The great Bard William Shakespeare once wrote “All the world’s a stage, and all the men and women merely players. They have their exits and their entrances, and one man in his time plays many parts, his acts being seven ages.” It comes from As You Like It, spoken by the melancholy Jaques in Act II Scene VII and compares the world to a stage and life to a play, and describes the seven stages of a man’s life, which is often the route many actors today take when it comes their careers if they are lucky: infant, schoolboy, lover, soldier, justice, pantaloon and old age, facing imminent death.
The definition of an actor is a person whose given profession is portraying a character in a dramatic or comic production. An actor has a variety of stages that she or he perform in; Today’s mediums include film, television, theatre, or radio. The word actor literally means “one who interprets” therefore those who consider themselves as one are meant to interpret a dramatic character.
It is necessary to bring up those two points with this writing as it appears that many have lost sight of what it means to be an actor and what exactly their job involves. In today’s society, it has become the norm to quickly and harshly judge casting roles as soon as they are announced, causing audiences to not wait to reserve judgement and to become prejudice against a film before it has even come out. It is perfectly acceptable to wonder why such choices in casting are made; what is not acceptable, though, is to mount a huge backlash against an actor because of a so-called controversial casting choice.
Last week, it was reported Tom Hiddleston is set to play legendary Country Singer Hank Williams as his next project following High-rise. I Saw The Light, to be helmed by Marc Abraham, will tell this story of Williams rise to fame in the Country Music world, and the toll that very fame took on his personal life. The announcement of this particular project for Hiddleston marks a change in pace as far as roles for the actor are concerned, as the classically trained thespian will be coming off just wrapping the thriller High-rise when production on the biopic starts in Louisiana in October, and he also just recently wrapped the gothic thriller Crimson Peak, helmed by Guillermo Del Toro.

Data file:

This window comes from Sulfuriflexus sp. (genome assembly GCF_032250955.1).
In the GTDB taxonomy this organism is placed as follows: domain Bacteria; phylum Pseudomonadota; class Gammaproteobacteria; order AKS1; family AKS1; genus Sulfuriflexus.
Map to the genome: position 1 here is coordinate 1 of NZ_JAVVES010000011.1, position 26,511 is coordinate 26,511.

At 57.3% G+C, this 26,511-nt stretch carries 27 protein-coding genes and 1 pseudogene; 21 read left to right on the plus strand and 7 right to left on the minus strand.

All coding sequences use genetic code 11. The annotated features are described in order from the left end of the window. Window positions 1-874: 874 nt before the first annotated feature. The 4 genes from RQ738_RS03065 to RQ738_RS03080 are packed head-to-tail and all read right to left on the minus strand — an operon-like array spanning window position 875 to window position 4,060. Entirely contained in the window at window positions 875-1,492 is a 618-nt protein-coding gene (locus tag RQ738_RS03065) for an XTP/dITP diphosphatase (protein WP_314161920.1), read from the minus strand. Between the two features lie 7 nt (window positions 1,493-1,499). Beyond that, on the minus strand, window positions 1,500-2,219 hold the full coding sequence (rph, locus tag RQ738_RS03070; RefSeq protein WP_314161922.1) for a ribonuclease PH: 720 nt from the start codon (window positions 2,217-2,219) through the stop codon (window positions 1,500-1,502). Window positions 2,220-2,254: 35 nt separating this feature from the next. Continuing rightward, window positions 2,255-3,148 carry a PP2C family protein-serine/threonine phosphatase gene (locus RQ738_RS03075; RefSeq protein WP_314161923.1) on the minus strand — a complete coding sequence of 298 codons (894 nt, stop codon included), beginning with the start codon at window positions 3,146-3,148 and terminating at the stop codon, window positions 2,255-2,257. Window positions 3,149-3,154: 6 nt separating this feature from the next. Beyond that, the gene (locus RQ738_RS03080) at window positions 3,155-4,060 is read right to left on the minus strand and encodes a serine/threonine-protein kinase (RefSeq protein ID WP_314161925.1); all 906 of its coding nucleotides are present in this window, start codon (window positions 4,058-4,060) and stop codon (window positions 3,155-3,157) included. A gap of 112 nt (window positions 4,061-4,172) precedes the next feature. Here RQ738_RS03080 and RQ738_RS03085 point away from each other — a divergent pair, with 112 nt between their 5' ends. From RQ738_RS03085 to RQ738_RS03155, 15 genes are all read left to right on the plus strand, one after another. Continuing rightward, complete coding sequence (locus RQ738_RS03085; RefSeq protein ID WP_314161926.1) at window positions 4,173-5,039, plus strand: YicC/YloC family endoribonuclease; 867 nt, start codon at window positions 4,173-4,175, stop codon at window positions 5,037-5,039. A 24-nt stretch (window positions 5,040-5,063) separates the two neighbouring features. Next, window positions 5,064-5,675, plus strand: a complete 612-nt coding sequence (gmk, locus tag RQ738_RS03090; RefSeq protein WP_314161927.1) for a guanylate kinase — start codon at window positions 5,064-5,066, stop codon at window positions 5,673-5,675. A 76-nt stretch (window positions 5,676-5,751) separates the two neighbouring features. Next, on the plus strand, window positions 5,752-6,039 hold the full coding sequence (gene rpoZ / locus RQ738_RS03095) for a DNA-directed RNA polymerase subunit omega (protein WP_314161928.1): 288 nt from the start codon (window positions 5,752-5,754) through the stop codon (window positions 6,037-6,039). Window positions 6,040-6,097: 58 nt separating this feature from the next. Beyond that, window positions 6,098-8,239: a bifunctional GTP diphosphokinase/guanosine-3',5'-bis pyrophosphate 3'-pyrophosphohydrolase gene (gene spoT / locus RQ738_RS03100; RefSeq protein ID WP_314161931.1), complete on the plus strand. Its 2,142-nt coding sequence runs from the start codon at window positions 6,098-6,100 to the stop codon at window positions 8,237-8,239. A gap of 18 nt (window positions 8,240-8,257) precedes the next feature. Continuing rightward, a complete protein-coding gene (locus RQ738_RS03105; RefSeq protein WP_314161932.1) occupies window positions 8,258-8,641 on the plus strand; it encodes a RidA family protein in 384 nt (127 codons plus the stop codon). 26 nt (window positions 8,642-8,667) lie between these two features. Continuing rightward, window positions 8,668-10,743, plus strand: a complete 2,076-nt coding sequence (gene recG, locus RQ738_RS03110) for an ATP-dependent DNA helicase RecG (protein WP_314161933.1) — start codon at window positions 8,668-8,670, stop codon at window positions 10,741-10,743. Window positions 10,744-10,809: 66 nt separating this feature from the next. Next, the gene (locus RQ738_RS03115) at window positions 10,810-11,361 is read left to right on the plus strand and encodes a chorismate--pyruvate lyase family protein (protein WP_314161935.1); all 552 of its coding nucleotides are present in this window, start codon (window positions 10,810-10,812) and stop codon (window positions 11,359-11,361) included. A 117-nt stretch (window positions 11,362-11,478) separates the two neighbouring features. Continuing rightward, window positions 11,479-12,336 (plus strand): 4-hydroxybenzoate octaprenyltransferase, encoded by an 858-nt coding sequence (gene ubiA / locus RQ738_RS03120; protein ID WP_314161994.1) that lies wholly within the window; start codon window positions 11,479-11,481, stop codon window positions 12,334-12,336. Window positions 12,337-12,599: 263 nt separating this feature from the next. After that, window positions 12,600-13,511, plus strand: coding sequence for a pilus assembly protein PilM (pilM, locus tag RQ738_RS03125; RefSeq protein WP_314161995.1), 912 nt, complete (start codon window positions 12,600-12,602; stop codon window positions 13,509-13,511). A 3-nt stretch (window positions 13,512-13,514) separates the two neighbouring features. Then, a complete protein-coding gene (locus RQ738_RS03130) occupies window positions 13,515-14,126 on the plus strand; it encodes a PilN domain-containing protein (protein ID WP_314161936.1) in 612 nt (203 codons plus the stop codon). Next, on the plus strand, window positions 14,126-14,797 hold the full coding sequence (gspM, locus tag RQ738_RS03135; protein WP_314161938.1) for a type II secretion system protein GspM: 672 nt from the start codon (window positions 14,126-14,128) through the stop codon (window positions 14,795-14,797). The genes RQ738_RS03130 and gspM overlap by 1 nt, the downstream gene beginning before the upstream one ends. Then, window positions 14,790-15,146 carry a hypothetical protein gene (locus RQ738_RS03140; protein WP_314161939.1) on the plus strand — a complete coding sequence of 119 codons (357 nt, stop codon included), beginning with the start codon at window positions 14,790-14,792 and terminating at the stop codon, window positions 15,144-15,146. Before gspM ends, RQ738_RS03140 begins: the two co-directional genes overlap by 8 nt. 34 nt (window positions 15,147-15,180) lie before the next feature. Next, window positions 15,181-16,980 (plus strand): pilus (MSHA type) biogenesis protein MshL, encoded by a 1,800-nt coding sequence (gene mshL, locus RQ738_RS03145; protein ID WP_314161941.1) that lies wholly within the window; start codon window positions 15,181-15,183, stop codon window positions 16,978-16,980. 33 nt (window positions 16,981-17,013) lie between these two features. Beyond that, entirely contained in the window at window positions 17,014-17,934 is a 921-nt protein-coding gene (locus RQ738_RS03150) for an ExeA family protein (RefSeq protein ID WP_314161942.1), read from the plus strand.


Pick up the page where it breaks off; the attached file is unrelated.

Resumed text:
This will be the first time on the big screen for the actor to take on a biopic, which can be a game-changer for him as an actor, a fact that Hiddleston is very well aware of as he has recently spoke out about his controversial casting following the announcement causing quite the stir. Hiddleston recently spoke to Britain’s Daily Mail newspaper saying that, “The film is about the man behind the myth, the power of his music, the sheer voltage of his talent and charisma, and his formidable demons… Hank’s life has a tragic arc, but in simple truth, he was a genius: a star that burned twice as bright and lived half as long. It’s a huge role for me and a huge responsibility. I’m going to give it everything I’ve got.”